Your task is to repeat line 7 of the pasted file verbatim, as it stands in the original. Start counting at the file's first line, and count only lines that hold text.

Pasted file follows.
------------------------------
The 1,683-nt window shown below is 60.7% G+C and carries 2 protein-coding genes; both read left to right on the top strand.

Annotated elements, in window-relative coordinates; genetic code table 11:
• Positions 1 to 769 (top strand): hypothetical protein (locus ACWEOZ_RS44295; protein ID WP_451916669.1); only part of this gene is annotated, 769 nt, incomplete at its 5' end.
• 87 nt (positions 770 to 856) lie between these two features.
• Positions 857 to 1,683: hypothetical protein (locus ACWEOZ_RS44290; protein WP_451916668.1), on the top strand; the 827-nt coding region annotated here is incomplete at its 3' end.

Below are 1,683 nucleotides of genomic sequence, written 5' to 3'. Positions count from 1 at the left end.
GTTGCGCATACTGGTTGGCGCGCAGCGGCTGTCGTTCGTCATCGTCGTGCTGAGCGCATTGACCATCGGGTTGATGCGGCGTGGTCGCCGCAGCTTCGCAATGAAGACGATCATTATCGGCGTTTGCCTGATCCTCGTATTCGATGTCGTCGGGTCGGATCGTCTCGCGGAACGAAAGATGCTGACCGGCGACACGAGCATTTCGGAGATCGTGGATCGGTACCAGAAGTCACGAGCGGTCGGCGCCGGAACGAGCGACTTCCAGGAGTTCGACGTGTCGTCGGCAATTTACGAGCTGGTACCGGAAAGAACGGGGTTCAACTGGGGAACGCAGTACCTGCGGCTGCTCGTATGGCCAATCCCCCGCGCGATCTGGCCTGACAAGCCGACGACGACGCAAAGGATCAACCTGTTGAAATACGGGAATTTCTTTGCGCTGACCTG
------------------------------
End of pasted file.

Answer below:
GTTGCGCATACTGGTTGGCGCGCAGCGGCTGTCGTTCGTCATCGTCGTGCTGAGCGCATTGACCATCGGGTTGATGCGGCGTGGTCGCCGCAGCTTCGCAATGAAGACGATCATTATCGGCGTTTGCCTGATCCTCGTATTCGATGTCGTCGGGTCGGATCGTCTCGCGGAACGAAAGATGCTGACCGGCGACACGAGCATTTCGGAGATCGTGGATCGGTACCAGAAGTCACGAGCGGTCGGCGCCGGAACGAGCGACTTCCAGGAGTTCGACGTGTCGTCGGCAATTTACGAGCTGGTACCGGAAAGAACGGGGTTCAACTGGGGAACGCAGTACCTGCGGCTGCTCGTATGGCCAATCCCCCGCGCGATCTGGCCTGACAAGCCGACGACGACGCAAAGGATCAACCTGTTGAAATACGGGAATTTCTTTGCGCTGACCTG